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Seikyo Shimbun—Banner of Joy and Inspiration

March 26, 2021

In 1951, just ahead of his inauguration as second Soka Gakkai president, my mentor, Josei Toda, began preparing for the publication of the first issue of the Seikyo Shimbun, the Soka Gakkai’s newspaper.[1] He demonstrated bold, dynamic leadership to create a newspaper that would bring joy and inspiration to its readers.

Amid this effort, Mr. Toda and I, mentor and disciple, studied the following passage from Nichiren Daishonin’s writings: “The Lotus Sutra . . . is known as a sutra that was preached in accordance with the Buddha’s own mind. Because the Buddha’s mind is an excellent mind, persons who read this sutra, even though they may not understand its meaning, will gain inestimable benefit” (WND-1, 1128). 

Mr. Toda declared that he hoped that, in the same way, the Seikyo Shimbun would be a paper embodying the mind or spirit of the Daishonin, the Buddha of the Latter Day of the Law. He wanted the Seikyo Shimbun to overflow with the compassion to guide all people to happiness, the courage to denounce injustice, and the wisdom for putting faith into practice in daily life and Buddhism into action in society.

And he entrusted the youth with the task of producing, with their youthful passion and energy, a newspaper unprecedented in the history of Buddhism and the written word.

Seven decades have passed since then. To date, the online edition of the Seikyo Shimbun has been accessed in a total of 206 countries and territories, and some 90 sister publications of the newspaper have appeared around the globe. Together with these publications, the Seikyo Shimbun serves as a driving force for the magnificent development of worldwide kosen-rufu and as a banner uniting our great network for peace, culture, and education led by global citizens who share the mission of Bodhisattvas of the Earth.

I am certain both the Daishonin and Shakyamuni would be delighted by this, and that the papers’ contributions would also be applauded by those who have waged a struggle of words throughout history.

Sadly, words that disregard the truth, hurt people, and sow confusion and division in society have become all too prevalent in the world today. 

The Daishonin writes: “In judging the relative merit of Buddhist doctrines, I, Nichiren, believe that the best standards are those of reason and documentary proof. And even more valuable than reason and documentary proof is the proof of actual fact” (WND-1, 599).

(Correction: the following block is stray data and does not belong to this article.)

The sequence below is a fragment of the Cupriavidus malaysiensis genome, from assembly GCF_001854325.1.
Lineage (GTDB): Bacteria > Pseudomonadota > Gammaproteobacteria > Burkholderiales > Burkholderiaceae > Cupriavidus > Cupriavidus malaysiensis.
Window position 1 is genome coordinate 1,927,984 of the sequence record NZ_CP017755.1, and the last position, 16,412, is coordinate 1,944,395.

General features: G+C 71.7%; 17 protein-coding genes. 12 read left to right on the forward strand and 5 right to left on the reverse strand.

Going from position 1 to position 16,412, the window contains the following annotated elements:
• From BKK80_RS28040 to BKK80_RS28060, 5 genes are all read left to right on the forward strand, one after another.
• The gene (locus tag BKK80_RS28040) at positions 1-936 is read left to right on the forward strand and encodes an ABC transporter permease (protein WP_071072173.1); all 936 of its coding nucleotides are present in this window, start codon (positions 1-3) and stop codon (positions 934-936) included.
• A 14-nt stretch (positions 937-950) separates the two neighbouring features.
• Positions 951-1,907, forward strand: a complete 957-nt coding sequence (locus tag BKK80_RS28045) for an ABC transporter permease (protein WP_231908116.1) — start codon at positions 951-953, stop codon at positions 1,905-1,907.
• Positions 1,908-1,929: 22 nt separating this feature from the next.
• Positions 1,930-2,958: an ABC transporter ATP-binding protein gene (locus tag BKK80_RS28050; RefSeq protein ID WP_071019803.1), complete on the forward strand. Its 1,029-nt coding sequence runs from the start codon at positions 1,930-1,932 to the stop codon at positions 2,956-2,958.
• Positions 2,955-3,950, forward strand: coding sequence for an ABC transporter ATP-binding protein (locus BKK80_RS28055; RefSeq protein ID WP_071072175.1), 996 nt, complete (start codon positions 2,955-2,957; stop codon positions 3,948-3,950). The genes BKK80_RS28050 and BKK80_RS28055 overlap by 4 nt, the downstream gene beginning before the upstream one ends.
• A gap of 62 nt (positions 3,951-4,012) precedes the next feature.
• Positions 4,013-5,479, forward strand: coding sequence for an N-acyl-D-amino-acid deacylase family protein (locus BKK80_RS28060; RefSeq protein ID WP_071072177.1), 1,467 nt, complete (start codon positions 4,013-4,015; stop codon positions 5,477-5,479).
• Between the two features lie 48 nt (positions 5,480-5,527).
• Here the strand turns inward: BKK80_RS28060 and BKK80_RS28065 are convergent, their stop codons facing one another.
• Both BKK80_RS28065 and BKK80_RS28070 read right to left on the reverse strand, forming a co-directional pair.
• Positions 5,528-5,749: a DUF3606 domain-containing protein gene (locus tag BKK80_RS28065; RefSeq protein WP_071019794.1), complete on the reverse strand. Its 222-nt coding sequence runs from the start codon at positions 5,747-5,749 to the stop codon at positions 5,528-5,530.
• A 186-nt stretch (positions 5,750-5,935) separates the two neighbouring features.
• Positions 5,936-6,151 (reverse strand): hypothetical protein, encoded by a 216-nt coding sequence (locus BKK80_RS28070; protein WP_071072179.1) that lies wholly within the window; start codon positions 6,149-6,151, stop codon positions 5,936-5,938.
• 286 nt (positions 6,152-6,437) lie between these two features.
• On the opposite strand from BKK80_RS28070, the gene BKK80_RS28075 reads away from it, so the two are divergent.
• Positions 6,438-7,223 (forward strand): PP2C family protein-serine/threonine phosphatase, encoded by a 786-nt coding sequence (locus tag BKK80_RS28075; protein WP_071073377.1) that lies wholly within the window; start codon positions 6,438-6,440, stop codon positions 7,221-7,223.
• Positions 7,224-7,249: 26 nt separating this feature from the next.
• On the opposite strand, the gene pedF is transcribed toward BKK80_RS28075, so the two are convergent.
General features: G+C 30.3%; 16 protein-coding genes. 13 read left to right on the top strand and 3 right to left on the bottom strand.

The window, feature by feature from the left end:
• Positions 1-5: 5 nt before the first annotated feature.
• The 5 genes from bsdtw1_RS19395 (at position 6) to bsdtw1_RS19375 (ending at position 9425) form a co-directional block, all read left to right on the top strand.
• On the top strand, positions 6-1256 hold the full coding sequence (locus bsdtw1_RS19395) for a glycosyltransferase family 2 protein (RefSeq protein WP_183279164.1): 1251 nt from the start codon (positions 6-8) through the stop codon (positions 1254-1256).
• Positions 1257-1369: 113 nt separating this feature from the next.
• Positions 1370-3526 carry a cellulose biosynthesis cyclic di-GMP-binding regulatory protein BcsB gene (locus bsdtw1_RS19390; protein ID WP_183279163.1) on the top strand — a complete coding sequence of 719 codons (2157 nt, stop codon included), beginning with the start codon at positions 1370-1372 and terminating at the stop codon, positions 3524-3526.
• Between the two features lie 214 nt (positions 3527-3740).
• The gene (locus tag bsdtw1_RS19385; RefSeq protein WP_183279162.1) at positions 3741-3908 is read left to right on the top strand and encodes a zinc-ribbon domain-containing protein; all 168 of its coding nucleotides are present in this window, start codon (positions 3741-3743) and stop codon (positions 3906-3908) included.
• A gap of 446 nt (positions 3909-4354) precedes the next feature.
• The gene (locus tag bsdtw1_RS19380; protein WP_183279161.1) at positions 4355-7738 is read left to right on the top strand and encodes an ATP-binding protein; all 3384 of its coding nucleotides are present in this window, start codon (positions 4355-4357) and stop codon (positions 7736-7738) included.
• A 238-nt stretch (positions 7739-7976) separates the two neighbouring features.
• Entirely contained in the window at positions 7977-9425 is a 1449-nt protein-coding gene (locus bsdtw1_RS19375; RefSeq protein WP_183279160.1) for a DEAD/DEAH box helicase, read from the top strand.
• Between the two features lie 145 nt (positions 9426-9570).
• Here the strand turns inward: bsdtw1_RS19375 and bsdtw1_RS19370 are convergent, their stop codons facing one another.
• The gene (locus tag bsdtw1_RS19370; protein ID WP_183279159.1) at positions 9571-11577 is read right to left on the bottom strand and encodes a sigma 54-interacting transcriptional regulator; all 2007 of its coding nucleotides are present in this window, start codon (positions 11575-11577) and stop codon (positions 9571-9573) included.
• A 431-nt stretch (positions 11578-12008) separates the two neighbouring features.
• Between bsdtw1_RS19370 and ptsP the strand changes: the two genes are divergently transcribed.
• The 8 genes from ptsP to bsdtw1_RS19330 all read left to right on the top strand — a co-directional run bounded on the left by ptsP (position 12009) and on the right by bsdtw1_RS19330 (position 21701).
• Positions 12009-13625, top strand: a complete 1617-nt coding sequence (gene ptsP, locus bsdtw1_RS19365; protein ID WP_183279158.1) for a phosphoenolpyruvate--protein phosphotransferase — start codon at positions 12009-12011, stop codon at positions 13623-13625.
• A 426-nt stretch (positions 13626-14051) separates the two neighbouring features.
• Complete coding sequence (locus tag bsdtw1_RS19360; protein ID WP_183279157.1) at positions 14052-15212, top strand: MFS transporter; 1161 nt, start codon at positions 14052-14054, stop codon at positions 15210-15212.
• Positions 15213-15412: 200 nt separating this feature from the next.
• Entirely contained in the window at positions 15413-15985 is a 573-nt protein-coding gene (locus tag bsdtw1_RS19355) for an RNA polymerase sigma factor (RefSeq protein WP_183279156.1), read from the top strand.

In a more general sense, too, when weighing whether a certain ideal or principle being advocated is valid, we need to ask whether there is written or reported evidence, whether it is reasonable and universally sound, and whether there is solid proof of its value in people’s lives or in society.

The Seikyo Shimbun takes great pride in its unwavering commitment to the three proofs in terms of the Mystic Law—namely, documentary proof, theoretical proof, and actual proof. Moreover, its pages are filled with experiences of members rebuilding their lives through the life-affirming principles of Nichiren Buddhism and with pictures of their brilliant smiles attesting to the triumph of humanity.

The Seikyo Shimbun, along with its sister publications, has become a mighty river enriching and nourishing the spirit of people throughout the world. This is all  thanks to the efforts of our precious members striving tirelessly together to make our paper widely read, not least our “uncrowned heroes” who deliver it each day.

A drop of water when it joins a mighty river becomes eternal. Let us therefore advance each day together with the Seikyo Shimbun as we continue to compose our own stories of human revolution in our eternal movement for kosen-rufu and impart hope and courage for creating a brighter future for all humankind!


The Seikyo Shimbun

is a banner

of joy and inspiration,

bringing a fresh breath of life

to people and society.

Translated from the April 2021 issue of the Daibyakurenge, the Soka Gakkai monthly study journal

[1] The first issue was published on April 20, 1951. Initially, only 5,000 copies were printed three times a month.